Smart connected cars and homes are keeping burglars at bay, according to a new study conducted among a panel of ex-convicts, released today by Co-op Insurance.
The study reveals that over four fifths (89%) of ex-cons would be put off targeting a smart connected home, with a further two thirds (67%) stating they would steer clear of connected cars.
When delving into the reasons as to why this is the case, over two fifths (44%) said thieves are opportunists and so would avoid these trickier break-ins.
Despite this, just 5% of UK adults have invested in smart technology for their homes and cars.**
The study also reveals the top 10 factors which ex-convicts say are biggest deterrents for home and car thieves. CCTV cameras, the sound of a barking dog and strong heavy doors are most likely to put off home burglars. Whilst, CCTV street cameras, car alarms and street lighting top the list for car thieves.
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Despite this, just over a tenth (14%) of UK adults say they’ve installed CCTV cameras and whilst ex-thieves point out that motion activated security lights are a key deterrent for home thieves, just a quarter (24%) of UK adults say they’ve installed such lights.
Further highlighting the UK’s lack of home security, over a quarter (28%) of UK adults say they don’t take any security precautions. Over half (55%) sleep with their windows open at night, a quarter (24%) leave their doors unlocked whilst at home, and over a tenth (12%) have admitted to leaving their garden gates open.
What’s more, a fifth (20%) said they actively post photos on social media showing that they’re on holiday.
Caroline Hunter, Head of Home Insurance at Co-op commented: “Our research shows that almost half (44%) of thieves are opportunists and so it’s really important that home and car owners are vigilant and think carefully about the security of their homes and vehicles.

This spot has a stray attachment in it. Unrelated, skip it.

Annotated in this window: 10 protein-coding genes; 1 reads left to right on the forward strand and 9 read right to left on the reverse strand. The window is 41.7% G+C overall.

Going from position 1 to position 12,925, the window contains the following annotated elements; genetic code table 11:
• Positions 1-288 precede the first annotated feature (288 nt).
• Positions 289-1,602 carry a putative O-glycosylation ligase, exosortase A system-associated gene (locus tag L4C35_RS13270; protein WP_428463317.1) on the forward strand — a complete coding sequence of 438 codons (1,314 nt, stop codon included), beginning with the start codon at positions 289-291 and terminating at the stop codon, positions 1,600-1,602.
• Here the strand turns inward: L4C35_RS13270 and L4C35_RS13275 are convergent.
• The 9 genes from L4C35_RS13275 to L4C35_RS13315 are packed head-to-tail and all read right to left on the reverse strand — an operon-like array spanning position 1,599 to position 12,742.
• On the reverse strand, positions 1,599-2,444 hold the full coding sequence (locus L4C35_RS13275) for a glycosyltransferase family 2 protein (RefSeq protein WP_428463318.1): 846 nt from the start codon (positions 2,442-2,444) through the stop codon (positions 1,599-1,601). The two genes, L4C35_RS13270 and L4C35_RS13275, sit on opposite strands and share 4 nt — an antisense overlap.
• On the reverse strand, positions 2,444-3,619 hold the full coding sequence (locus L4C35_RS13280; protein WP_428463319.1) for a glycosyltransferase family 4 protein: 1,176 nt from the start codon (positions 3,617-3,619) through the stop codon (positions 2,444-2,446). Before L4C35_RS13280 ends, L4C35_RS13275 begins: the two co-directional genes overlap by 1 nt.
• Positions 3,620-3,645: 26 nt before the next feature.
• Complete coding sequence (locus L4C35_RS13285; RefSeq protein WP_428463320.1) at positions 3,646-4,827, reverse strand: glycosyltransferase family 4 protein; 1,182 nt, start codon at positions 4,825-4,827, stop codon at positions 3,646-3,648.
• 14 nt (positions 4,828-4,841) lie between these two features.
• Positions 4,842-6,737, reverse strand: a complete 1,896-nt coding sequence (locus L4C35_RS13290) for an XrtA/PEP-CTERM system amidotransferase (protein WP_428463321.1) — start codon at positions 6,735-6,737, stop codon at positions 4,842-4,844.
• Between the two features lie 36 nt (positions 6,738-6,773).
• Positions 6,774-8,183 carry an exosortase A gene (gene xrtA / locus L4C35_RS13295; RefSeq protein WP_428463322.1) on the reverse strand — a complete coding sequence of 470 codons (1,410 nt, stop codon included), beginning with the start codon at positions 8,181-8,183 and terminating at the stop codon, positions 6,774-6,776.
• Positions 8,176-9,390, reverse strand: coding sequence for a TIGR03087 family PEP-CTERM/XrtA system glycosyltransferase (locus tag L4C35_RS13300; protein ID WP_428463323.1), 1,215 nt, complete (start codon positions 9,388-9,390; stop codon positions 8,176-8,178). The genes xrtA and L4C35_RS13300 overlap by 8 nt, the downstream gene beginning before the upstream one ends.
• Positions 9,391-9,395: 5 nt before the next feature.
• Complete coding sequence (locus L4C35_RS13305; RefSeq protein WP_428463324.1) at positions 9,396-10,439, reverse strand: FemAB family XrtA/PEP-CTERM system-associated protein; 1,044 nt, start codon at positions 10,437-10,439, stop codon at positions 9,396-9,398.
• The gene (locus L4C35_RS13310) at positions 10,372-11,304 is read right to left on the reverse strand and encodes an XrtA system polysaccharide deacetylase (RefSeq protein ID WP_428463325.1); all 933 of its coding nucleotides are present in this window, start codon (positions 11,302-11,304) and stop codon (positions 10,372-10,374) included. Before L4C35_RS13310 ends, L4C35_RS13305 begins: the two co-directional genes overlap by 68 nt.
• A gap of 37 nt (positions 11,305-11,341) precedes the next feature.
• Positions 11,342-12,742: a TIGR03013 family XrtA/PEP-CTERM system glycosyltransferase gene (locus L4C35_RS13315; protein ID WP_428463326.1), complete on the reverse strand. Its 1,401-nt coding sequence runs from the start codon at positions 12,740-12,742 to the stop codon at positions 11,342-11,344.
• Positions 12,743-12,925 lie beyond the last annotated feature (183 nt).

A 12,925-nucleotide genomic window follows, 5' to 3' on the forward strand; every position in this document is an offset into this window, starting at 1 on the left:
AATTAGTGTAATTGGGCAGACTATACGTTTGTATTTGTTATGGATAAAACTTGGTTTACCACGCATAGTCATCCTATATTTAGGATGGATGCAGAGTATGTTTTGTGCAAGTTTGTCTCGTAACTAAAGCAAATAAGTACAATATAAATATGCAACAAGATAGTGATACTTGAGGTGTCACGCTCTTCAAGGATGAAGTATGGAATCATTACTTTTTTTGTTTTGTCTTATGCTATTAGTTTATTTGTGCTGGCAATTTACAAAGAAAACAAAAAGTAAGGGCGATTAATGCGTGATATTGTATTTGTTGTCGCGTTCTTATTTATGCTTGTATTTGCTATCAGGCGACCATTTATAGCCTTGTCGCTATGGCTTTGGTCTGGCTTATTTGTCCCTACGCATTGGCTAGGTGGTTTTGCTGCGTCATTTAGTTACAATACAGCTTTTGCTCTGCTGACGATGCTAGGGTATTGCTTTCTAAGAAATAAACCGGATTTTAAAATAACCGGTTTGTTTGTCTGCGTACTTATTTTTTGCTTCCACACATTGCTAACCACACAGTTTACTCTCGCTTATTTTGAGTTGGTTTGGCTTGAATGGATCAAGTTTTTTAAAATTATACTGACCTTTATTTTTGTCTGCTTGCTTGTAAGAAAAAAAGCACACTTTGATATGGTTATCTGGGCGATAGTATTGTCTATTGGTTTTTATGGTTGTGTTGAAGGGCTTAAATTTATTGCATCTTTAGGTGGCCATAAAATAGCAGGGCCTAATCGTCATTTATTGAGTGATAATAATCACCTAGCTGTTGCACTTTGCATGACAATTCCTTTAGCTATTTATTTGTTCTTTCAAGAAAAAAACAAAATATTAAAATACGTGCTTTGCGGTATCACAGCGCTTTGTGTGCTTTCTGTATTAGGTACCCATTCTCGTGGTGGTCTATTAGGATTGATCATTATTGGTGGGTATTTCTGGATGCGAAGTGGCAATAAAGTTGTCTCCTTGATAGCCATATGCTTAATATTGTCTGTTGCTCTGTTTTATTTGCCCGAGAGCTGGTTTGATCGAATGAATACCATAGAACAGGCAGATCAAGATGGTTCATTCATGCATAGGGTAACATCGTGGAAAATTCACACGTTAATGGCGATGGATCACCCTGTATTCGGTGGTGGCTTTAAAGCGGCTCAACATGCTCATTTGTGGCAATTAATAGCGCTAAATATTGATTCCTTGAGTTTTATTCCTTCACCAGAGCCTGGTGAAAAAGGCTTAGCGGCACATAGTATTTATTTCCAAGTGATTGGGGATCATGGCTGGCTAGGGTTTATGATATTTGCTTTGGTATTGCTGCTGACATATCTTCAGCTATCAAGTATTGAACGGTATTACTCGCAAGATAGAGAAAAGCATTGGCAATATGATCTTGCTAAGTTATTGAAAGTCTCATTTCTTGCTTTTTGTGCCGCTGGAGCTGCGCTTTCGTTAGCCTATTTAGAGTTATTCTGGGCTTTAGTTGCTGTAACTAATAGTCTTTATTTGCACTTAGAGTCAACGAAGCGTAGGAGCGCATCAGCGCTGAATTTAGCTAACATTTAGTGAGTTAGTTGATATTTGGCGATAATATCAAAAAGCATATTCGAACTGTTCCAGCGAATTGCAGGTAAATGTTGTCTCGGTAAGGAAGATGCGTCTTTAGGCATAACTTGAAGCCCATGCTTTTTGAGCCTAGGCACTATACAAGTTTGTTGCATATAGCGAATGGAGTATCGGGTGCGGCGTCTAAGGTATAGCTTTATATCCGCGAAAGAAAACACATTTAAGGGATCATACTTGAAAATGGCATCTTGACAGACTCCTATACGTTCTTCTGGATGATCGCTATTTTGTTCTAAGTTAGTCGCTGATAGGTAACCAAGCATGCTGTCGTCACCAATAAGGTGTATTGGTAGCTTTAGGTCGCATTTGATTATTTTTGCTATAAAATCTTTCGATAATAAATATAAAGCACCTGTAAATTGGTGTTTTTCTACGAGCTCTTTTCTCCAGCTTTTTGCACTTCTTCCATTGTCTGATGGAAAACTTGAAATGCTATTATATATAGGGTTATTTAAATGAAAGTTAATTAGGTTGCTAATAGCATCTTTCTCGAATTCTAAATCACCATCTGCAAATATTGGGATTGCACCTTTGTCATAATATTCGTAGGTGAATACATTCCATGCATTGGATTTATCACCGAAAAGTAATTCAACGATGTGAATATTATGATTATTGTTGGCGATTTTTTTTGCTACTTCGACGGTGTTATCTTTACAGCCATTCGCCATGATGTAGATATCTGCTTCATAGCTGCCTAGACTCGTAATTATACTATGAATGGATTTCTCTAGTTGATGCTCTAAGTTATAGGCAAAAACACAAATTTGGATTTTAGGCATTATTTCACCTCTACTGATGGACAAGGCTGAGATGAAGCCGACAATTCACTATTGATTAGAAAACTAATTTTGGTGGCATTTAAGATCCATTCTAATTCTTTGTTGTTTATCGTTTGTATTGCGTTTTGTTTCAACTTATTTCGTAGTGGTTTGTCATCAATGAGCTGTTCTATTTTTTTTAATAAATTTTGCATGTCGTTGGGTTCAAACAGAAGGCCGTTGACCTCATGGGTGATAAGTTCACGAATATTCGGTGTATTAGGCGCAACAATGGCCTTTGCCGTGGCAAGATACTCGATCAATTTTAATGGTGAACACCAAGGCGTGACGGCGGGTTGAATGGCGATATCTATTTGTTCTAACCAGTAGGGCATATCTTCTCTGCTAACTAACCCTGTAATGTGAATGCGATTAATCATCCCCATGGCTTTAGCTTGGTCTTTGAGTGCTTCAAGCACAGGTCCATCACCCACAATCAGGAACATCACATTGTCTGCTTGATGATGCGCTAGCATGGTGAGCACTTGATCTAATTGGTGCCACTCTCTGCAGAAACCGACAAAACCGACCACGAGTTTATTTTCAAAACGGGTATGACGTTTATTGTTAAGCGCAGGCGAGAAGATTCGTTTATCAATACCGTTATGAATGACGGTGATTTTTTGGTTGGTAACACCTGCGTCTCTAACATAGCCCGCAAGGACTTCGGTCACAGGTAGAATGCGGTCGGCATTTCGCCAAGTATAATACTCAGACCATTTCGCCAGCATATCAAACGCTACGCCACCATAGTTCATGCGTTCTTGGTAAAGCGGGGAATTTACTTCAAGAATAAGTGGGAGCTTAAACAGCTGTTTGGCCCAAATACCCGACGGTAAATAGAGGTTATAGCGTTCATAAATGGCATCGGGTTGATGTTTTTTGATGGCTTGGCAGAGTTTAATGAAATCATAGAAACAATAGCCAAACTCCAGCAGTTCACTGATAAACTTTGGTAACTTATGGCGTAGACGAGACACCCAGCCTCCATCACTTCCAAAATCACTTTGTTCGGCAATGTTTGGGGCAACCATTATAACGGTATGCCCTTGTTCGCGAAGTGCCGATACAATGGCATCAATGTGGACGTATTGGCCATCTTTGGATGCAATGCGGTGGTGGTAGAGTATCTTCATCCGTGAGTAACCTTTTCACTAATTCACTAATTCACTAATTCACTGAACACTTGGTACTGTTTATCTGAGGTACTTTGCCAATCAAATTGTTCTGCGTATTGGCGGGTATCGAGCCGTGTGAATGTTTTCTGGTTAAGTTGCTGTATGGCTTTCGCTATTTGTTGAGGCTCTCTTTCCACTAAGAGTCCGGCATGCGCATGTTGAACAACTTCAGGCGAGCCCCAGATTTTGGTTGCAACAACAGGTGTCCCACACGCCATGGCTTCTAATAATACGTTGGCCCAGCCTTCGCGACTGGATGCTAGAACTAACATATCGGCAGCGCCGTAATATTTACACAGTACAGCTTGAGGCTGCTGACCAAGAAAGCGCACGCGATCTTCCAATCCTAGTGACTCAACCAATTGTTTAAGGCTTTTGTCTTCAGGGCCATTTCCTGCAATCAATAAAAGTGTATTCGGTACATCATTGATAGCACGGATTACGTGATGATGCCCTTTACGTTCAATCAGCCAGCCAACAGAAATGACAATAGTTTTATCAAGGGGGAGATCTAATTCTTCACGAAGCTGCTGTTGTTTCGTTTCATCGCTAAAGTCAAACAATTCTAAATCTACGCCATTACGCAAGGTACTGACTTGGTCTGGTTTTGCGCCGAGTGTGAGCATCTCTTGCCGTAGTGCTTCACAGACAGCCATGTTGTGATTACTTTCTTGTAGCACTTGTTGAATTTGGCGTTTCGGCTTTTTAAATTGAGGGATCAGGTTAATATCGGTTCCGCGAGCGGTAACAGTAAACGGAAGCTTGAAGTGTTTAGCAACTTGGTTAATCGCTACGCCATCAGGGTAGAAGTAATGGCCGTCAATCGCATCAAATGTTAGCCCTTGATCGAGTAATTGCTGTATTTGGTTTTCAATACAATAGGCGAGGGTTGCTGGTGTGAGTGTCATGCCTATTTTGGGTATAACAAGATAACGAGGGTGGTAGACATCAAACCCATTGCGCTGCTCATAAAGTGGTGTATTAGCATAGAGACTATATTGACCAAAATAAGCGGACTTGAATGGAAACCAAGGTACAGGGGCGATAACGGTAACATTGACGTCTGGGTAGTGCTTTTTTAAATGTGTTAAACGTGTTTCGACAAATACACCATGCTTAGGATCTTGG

“Nobody should have to go through the trauma of having their property burgled and there are some small measures which homeowners should be mindful of to ensure any opportunists cannot be tempted.”
When weighing up properties to target, ex-convicts advised that the most difficult break-ins are of those properties situated in cities (82%). Three quarters (75%) of ex-convicts, said properties in isolated locations are easiest to break into.
Furthermore, the study reveals that houses off dirt tracks, bungalows and properties on housing estates are among those easiest to break into, whilst mid terraces, apartments with manned security and semi-detached houses are the most difficult to target.
Former bank robber Noel ‘Razor’ Smith commented: “As a former criminal, I know all the tricks homeowners use to keep their homes safe, that’s why I find it shocking that the Co-op’s research reveals 28% of us don’t take any precautions whatsoever. Luckily there are some very simple steps everyone can take to make our homes more secure and keep our valuables safe”
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